“Alone but Not Alone,” Liahona, Mar. 2012, 54–55
Juan Cabrera, an 18-year-old from Cuenca, Ecuador, knows what it’s like to be different. He’s one of only a handful of members of The Church of Jesus Christ of Latter-day Saints in a city of around 500,000 people, and the pressures to give in to temptation are pretty high. But Juan knows that there is a source of strength greater than any temptation.
Juan’s parents taught him as a child to follow standards that bless his life. These helped him grow and develop his talents. “Since I was little, I set goals in Primary and Young Men to learn instruments,” he explains. “I play the violin, flute, piano, and now the guitar. I like the guitar most of all.”
Juan also set personal fitness goals based on Fulfilling My Duty to God. Over the years he has studied tae kwon do, swimming, and gymnastics, and he was even on his school’s running team.
“I love to learn. That’s why I always took the challenge to learn a new instrument or sport, to learn something more,” he says.
These goals also supported a larger objective. “Everything I’ve done, all that I have studied, all the physical preparation, all the goals I’ve set—everything has been with the object of going on a mission,” he explains. “And going on a mission is just part of another goal: to be sealed in the temple and become a good husband.”
Even with such deep focus, Juan knows that it’s not easy to stay on target. A few years ago he gained a lot of strength from older young men in his ward. But most of them have moved or have started attending elders quorum, leaving Juan with few Church friends to support him when things got hard. During those times, Juan sought strength from his parents and siblings—and from his Heavenly Father.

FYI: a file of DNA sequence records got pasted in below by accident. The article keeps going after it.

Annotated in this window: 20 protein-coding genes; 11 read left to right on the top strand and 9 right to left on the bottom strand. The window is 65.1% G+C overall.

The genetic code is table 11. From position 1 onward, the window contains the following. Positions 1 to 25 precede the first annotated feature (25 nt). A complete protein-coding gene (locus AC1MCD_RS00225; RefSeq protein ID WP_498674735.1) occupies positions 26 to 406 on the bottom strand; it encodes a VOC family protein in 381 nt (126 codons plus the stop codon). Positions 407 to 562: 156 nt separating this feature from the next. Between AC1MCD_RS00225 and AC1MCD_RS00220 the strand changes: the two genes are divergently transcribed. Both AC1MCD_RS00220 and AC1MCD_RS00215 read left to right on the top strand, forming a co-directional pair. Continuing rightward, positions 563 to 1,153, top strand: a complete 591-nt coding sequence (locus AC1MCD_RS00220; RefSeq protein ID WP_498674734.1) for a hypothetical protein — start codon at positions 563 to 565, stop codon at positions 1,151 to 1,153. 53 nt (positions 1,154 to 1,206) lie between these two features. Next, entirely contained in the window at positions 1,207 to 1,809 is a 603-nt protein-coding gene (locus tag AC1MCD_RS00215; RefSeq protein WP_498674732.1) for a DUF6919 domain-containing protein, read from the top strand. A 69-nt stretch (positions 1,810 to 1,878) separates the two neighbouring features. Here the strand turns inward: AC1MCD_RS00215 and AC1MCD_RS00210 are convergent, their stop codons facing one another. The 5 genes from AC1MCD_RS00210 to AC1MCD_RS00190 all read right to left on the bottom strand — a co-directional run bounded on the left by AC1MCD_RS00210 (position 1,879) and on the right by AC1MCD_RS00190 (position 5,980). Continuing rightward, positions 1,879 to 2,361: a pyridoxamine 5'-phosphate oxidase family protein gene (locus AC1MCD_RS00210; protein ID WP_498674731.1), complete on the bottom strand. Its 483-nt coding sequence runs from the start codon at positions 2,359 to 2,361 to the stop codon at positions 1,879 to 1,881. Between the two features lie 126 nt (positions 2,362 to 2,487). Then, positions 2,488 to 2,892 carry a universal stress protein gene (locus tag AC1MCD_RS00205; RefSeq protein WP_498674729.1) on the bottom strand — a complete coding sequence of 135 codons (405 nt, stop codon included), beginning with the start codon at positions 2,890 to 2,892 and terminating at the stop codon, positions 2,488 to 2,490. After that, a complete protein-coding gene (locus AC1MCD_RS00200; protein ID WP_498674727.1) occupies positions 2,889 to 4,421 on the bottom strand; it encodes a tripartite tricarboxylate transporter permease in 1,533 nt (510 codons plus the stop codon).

“You feel a little alone sometimes because you have different standards, a different way of living, of treating other people, of seeking different things in life. But the truth is,” Juan adds confidently, “you are never alone. We always have prayer, and we can always draw closer to our Heavenly Father. I have always prayed to have the strength to do what’s right, to have the courage to stand up to my friends when they do things that aren’t right.
“And you know what?” he continues. “Sometimes my friends have told me they admire my example and the strength I have to say no.”
Some of the temptations that Juan faced were easy to reject. He could easily say no when a friend would invite him to drink alcohol. That was a clear violation of the commandments.
“But there are times when the temptations are more subtle,” Juan explains. “As it says in the scriptures, sometimes it’s disguised [see Matthew 7:15]. The temptations can appear as though they are nothing bad because they don’t appear to break a specific commandment. That’s when you have to pray to be aware of what’s going on so that you don’t get confused. The Spirit has helped me understand this many times when something is wrong or when people are trying to get me to do bad things.”
As Juan prepares for his mission, he has made some new friends in the Church who support him.
“I’m an example for other youth now, and this has been a blessing for me,” he says. “It helps me understand that the effort to be strong, to be faithful, is worth it.”